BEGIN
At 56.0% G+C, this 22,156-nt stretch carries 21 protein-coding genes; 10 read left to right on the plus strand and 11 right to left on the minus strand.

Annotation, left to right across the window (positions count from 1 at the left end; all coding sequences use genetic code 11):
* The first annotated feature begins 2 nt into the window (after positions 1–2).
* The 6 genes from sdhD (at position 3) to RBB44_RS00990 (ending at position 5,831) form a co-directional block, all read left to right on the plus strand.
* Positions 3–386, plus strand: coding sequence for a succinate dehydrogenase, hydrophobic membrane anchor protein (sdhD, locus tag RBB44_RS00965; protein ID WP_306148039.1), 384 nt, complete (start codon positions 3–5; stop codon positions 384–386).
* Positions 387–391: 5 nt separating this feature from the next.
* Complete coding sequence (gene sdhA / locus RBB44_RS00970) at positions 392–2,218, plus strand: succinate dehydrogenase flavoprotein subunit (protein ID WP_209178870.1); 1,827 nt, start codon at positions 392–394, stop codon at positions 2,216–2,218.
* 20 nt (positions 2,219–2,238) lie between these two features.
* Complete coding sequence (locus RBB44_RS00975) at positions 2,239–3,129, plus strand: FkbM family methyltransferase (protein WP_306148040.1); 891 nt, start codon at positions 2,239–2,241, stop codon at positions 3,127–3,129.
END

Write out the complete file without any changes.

At 56.0% G+C, this 22,156-nt stretch carries 21 protein-coding genes; 10 read left to right on the plus strand and 11 right to left on the minus strand.

Annotation, left to right across the window (positions count from 1 at the left end; all coding sequences use genetic code 11):
* The first annotated feature begins 2 nt into the window (after positions 1–2).
* The 6 genes from sdhD (at position 3) to RBB44_RS00990 (ending at position 5,831) form a co-directional block, all read left to right on the plus strand.
* Positions 3–386, plus strand: coding sequence for a succinate dehydrogenase, hydrophobic membrane anchor protein (sdhD, locus tag RBB44_RS00965; protein ID WP_306148039.1), 384 nt, complete (start codon positions 3–5; stop codon positions 384–386).
* Positions 387–391: 5 nt separating this feature from the next.
* Complete coding sequence (gene sdhA / locus RBB44_RS00970) at positions 392–2,218, plus strand: succinate dehydrogenase flavoprotein subunit (protein ID WP_209178870.1); 1,827 nt, start codon at positions 392–394, stop codon at positions 2,216–2,218.
* 20 nt (positions 2,219–2,238) lie between these two features.
* Complete coding sequence (locus RBB44_RS00975) at positions 2,239–3,129, plus strand: FkbM family methyltransferase (protein WP_306148040.1); 891 nt, start codon at positions 2,239–2,241, stop codon at positions 3,127–3,129.